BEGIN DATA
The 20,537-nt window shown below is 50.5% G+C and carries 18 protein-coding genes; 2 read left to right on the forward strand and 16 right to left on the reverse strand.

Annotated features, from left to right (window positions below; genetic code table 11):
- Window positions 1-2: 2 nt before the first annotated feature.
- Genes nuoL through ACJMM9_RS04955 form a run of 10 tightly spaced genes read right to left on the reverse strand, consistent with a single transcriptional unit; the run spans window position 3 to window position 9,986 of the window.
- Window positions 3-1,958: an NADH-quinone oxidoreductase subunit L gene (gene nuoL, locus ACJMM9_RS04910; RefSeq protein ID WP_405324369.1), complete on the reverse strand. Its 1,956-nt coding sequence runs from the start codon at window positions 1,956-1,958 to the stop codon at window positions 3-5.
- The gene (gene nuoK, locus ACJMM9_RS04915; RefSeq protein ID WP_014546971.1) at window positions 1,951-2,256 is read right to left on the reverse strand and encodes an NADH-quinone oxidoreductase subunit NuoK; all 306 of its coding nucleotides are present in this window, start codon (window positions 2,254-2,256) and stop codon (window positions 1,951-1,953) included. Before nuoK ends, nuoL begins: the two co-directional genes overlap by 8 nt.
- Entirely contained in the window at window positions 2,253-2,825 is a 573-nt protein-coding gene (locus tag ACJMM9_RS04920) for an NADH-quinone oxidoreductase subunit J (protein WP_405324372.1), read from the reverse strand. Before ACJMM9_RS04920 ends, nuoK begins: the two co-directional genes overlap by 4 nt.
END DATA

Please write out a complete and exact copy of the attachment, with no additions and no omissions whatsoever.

The 20,537-nt window shown below is 50.5% G+C and carries 18 protein-coding genes; 2 read left to right on the forward strand and 16 right to left on the reverse strand.

Annotated features, from left to right (window positions below; genetic code table 11):
- Window positions 1-2: 2 nt before the first annotated feature.
- Genes nuoL through ACJMM9_RS04955 form a run of 10 tightly spaced genes read right to left on the reverse strand, consistent with a single transcriptional unit; the run spans window position 3 to window position 9,986 of the window.
- Window positions 3-1,958: an NADH-quinone oxidoreductase subunit L gene (gene nuoL, locus ACJMM9_RS04910; RefSeq protein ID WP_405324369.1), complete on the reverse strand. Its 1,956-nt coding sequence runs from the start codon at window positions 1,956-1,958 to the stop codon at window positions 3-5.
- The gene (gene nuoK, locus ACJMM9_RS04915; RefSeq protein ID WP_014546971.1) at window positions 1,951-2,256 is read right to left on the reverse strand and encodes an NADH-quinone oxidoreductase subunit NuoK; all 306 of its coding nucleotides are present in this window, start codon (window positions 2,254-2,256) and stop codon (window positions 1,951-1,953) included. Before nuoK ends, nuoL begins: the two co-directional genes overlap by 8 nt.
- Entirely contained in the window at window positions 2,253-2,825 is a 573-nt protein-coding gene (locus tag ACJMM9_RS04920) for an NADH-quinone oxidoreductase subunit J (protein WP_405324372.1), read from the reverse strand. Before ACJMM9_RS04920 ends, nuoK begins: the two co-directional genes overlap by 4 nt.